Winemakers Claim 2016 in Croatia was the Harvest of the Decade

Winemakers Claim 2016 in Croatia was the Harvest of the Decade

Zagreb, October 10, 2016/Independent Balkan News Agency

“The harvest went great. From the beginning of vegetation to end of harvest the weather conditions were ideal. So I believe the wines will be special,” wrote recently Frano Miloš, leading Pelješac winemaker whose Stagnums have been precisely reflecting their terroir for decades. After a very weak 2014 Croatian wines returned to form with a very good 2015 harvest. But, it seems 2016 is of significantly higher quality than the previous one. So for now we can call it the harvest of the decade, published on October 9, 2016.

We spoke with renowned winemakers from three of our wine regions (Istria, Slavonia and Danube area, Dalmatia), who all speak of the current harvest in superlatives. Franco Cattunar, a leading Istrian winemaker and winegrower who owns over 50 hectares of vineyards around Brtonigla, began harvesting his Malvasia on September 8 and the Terrano on September 20. Cattunar feels this year’s harvest was equally good for white and red sorts: “It is correct that the yield is 25 to 30 percent lower than last year, due to bad weather at the time of blooming.”

“However, when talking of the ratio of sugars and acids, this harvest is far more successful than the previous. Sugars are 20 percent higher than last year, while acids are up by six grams. Potential alcohol and acids are hence perfectly aligned this year. This occurred as there were less hot days and more cold nights. With such a temperature difference the vines suffered less stress than in 2015 when the days were too hot and the nights very warm. The temperature was also beneficial for the aroma. Due to all this when can say this harvest is for now the harvest of the decade. We hope to produce better, more balanced wines with more primary aromas.”

Vera Zima, chief enologist of Ilok Cellars, second largest eastern Croatian wine company, is also very satisfied with the current harvest. Zima told us the grapes are perfectly healthy, without na indication of mould or any other diseases: “It’s been a long time since I’ve seen such healthy grapes,” emphasized the enologist who is currently overseeing the vinification of 6 million kilograms of grapes. “We began with the harvest of Traminer on September 5, then Chardonnay, then Graševina. We began early to preserve freshness.”

“Sugars rose from day to day, which in this harvest did not affect the decline of acids. On the contrary, acids in Graševina are around seven grams, which guarantees fresh, pure and aromatic wines. Sugars, however, grew so quickly that at the end of September we already had a late harvest of Traminer, at 110 oeschels! We left another four hectares of Traminer for electoral or ice harvests. We think the electoral harvest, considering the fast rate of sugar growth, will begin next week, while potential sugars for the ice harvest are hard to ponder. It is important to say that our red sorts for superior wines, Frankovka and Cabernet Sauvignon, are also coming along great. This harvest is one of the best I remember,” concluded Vera Zima.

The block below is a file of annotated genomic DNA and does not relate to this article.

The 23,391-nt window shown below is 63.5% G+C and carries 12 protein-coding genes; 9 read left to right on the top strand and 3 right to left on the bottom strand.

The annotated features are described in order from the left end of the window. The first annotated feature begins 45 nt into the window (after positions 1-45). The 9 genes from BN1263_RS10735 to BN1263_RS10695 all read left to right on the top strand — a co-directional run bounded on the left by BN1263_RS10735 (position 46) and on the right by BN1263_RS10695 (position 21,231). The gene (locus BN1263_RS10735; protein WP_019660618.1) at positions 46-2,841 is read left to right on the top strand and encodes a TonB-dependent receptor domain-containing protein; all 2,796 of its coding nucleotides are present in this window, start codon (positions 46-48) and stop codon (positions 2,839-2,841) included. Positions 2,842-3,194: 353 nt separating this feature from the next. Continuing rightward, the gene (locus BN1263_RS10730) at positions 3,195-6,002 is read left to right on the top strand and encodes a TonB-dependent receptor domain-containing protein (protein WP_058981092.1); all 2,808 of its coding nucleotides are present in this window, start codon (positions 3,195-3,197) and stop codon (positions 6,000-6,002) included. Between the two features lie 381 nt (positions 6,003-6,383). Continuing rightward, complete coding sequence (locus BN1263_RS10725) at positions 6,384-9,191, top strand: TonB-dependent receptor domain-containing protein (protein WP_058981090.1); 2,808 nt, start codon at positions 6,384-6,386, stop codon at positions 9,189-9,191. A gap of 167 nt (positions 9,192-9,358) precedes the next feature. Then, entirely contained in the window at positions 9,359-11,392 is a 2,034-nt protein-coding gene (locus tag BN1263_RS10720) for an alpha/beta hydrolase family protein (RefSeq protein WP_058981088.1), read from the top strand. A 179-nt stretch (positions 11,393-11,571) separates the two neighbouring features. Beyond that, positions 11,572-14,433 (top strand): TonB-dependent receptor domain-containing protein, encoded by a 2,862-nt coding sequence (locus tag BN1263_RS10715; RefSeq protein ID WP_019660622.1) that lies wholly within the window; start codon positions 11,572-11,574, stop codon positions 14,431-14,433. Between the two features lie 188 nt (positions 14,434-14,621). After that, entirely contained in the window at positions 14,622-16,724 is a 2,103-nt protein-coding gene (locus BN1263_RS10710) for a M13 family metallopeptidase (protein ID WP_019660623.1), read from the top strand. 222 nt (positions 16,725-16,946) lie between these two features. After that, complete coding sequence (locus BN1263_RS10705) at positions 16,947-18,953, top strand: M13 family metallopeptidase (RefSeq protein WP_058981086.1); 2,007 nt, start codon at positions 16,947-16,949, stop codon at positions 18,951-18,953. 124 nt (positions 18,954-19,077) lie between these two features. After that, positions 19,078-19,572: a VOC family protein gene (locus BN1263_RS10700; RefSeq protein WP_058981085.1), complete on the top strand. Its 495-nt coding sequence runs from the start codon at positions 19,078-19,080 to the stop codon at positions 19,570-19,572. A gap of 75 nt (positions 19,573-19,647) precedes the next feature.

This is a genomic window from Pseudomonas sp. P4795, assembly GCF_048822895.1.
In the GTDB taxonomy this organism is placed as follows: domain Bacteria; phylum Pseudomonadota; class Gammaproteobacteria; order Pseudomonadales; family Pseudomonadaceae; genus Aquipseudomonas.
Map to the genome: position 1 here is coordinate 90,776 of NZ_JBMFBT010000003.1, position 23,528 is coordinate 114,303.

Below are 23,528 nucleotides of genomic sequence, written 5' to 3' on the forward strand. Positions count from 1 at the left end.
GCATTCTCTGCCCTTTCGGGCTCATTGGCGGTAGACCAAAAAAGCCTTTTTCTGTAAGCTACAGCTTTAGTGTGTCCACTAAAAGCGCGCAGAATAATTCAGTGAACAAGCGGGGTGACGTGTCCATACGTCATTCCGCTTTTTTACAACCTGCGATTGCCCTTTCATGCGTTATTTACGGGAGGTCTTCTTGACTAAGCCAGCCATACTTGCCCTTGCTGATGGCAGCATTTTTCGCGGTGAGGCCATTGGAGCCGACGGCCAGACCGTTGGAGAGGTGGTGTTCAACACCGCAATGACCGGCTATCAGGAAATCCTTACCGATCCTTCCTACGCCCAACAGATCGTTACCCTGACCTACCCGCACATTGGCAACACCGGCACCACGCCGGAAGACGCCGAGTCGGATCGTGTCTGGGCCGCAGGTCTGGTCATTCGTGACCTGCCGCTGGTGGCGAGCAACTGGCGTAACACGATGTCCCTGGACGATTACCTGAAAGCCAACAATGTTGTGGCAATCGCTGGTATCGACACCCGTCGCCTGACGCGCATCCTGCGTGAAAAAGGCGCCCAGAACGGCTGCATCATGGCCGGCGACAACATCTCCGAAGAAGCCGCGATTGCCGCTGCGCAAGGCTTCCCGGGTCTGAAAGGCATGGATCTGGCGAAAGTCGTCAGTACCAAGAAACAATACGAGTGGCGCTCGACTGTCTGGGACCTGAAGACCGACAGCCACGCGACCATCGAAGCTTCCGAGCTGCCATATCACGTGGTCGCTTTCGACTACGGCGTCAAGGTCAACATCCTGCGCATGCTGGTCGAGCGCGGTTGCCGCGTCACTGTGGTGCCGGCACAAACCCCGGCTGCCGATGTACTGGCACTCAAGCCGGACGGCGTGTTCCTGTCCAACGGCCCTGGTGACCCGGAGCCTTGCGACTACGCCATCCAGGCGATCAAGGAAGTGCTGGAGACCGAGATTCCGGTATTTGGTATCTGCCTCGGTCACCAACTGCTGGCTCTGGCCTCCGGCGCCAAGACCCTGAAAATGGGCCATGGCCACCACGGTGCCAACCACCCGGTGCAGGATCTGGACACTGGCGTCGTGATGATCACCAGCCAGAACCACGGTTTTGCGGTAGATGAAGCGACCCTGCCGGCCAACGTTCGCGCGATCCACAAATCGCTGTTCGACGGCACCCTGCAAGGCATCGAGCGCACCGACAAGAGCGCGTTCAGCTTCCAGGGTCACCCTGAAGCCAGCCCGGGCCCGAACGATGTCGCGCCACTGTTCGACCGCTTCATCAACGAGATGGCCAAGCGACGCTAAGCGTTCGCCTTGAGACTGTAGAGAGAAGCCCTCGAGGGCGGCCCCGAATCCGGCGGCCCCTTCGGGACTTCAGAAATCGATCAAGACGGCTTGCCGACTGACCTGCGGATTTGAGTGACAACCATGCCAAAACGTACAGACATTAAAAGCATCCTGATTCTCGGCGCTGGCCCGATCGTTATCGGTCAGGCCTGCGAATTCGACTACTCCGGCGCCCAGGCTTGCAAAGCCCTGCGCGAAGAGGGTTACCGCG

Ivica Kovačević, director of Brač based Stina Vina, most important Dalmatian wine company, is equally enthusiastic. “The harvest on Brač belongs among the best since Stina exists. It is only our eight harvest, and the vegetation did not seem ideal… This summer there were unusually strong Bura winds, sometimes with gale force, which resulted in significant damage to the leaves and grapes, especially in the Grabice vineyard, where we planted Pošip and Vugava. The grapes are of excellent quality, with an optimal ratio of sugars and acids, with excellent aromas. When talking about Plavac, the harvest taking place on the southern slopes of Brač, is surely one of the best. The cellar is being filled with grapes of extra quality and condition, with an exceptionally high content of sugar and extract.”

“Even the acids are very good, especially since we know acids are probably the weakest link in Plavac. It may be too soon to conclude this is the harvest of the decade, but 2016 could certainly become that. The potential is there and we will do in the cellar everything to make the best possible wine form this truly exceptional harvest,” concluded Kovačević. It seems all Croatian winegrowing regions are dominated by optimism and excitement due to an excellent harvest, which could raise the quality of Croatian wine to another level. As time has come to for Croatian wine to be rated by harvests and not only producers, 2016 seems an ideal year to introduce a new approach to the evaluation of the Croatian wine industry.

Source: Total Croatia News